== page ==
The federal vs state debate over legislation is huge (who supercedes whom)? To get State Legislatures to pass laws approaching the topic from our side is a good thing (weak tea or not, its still tea, whereas bwfore we didn’t even have hot water!)
    Enforcement is the lynch pin. The firat State to try it will lose all federal dollars. Think even DeSantis will do that? Thus the crux of the problem….
    The money controls everything.

  3. On December 29, 2021 at 8:56 am, Bill Buppert said:

    The ultimate nullification is secession.

  4. On December 29, 2021 at 9:23 am, Kick Ass said:

    The bill isn’t the problem; the cunts in DC are the problem.
    It’s amazing how much totalitarianism a free people will tolerate.

  5. On December 29, 2021 at 10:23 am, Frank Clarke said:

    Ask the wrong question; get the wrong answer.

    Under Congress’ article I section 8 power to ‘regulate commerce among the states’ the implication was that Congress would facilitate commerce rather than micromanage it. This was the primary impetus behind FDR’s threat to pack the Supreme Court with additional judges who would see things his way: FDR wanted more power than the interstate commerce (hereafter IC) clause allowed because his vision was of a larger, more powerful central government that could mold the economy in ways that would dispel the economic depression of the 30s and 40s. He got his needed reinterpretation and today almost everything Congress does is justified under those expanded IC powers. That new interpretation is so expansive that the Gun Free School Zones Act was cast as justified by the IC clause because it claimed to protect future consumers in IC!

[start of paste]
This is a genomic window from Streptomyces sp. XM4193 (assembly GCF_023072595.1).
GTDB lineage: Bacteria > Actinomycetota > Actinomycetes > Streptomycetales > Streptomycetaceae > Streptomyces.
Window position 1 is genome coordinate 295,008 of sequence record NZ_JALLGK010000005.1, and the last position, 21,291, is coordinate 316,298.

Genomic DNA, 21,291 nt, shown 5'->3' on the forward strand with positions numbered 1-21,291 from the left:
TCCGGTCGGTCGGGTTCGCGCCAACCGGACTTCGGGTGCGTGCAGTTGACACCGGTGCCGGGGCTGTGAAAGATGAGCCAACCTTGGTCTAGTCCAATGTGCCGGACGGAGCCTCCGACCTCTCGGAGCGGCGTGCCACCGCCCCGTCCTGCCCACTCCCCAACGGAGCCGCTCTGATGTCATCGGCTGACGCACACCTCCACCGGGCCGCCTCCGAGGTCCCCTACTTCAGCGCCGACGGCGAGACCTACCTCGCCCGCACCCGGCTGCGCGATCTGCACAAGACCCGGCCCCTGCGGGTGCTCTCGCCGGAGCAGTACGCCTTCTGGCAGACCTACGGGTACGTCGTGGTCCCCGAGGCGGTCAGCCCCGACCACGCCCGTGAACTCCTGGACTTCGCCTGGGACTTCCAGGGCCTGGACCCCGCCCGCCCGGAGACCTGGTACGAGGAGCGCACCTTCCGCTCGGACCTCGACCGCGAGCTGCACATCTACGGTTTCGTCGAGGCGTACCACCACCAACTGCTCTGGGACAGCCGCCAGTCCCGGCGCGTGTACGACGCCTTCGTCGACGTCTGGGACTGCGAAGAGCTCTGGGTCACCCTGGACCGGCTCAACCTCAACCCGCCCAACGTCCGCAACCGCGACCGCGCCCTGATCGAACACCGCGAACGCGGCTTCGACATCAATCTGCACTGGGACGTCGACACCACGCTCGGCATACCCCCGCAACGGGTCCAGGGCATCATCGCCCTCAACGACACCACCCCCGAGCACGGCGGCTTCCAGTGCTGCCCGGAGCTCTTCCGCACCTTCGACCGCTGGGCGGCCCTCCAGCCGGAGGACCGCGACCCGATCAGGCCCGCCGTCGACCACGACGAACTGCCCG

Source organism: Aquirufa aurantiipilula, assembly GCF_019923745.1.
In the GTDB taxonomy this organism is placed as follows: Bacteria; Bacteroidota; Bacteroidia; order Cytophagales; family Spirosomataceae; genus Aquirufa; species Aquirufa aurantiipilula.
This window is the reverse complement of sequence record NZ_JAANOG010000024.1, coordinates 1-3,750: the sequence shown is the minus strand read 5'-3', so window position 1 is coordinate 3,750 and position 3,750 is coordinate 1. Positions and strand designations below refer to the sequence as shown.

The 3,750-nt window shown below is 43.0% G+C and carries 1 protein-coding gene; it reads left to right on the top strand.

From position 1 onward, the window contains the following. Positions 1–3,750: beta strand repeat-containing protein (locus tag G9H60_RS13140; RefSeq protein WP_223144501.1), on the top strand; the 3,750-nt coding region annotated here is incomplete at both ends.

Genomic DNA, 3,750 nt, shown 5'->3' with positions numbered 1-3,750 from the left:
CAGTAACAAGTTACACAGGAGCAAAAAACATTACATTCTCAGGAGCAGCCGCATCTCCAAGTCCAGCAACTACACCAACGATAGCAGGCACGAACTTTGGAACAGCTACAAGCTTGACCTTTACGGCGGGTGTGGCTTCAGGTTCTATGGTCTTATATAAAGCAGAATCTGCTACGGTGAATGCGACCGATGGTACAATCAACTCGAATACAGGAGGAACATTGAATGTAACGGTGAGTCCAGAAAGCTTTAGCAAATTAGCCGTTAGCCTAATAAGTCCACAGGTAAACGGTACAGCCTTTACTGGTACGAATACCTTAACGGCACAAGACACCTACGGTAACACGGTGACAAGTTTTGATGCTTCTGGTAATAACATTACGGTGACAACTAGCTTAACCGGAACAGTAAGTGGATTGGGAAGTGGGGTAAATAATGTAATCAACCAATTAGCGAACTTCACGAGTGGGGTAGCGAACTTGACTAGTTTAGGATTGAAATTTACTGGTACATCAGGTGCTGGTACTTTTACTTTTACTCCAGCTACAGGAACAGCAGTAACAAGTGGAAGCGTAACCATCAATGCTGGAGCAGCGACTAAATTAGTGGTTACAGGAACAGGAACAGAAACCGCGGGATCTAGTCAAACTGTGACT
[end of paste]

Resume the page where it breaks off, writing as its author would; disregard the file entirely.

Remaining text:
In fact, although article I section 8 grants power to Congress in only 17 specific areas, this new interpretation of the IC clause is so broad that it can truly be said that article I section 8 now grants power in 16 specific areas and one other which is ‘anything else Congress wants’.

    Virtually everything we see as ‘wrong’ with the federal government today arises from that faulty interpretation: we are supposed to be living in The Free Trade Zone Of The United States but are instead saddled with rules that require (just as one example) special certification for over-the-road long haul drivers who operate in more than one state — and those rules cost money. In the one recent case where Congress should have been using its original powers to prevent damage to the consumer, they conspired with a state to promote it. Before 1974, if you wanted to fly to Dallas, you landed at Love Field (DAL), 5 miles NW of downtown. When DFW was proposed as Dallas’ new airport, Texas asked for and Congress agreed to limit the use of Love Field in order to promote DFW (and American Airlines). As a result, as soon as DFW was operational, the FAA no longer accepted flight plans for Love Field to or from airports outside Texas. You could then fly DAL-Abilene-Seattle, or DAL-ElPaso-Hawaii, or DAL-Houston-Paris, but you could not fly non-stop to any of those destinations unless you flew from DFW. The 40-year agreement expired in 2014 having cost Southwest Airlines 40 years of business out of Love Field and funneling most of that business to America Airlines which, for all intents and purposes, owns DFW.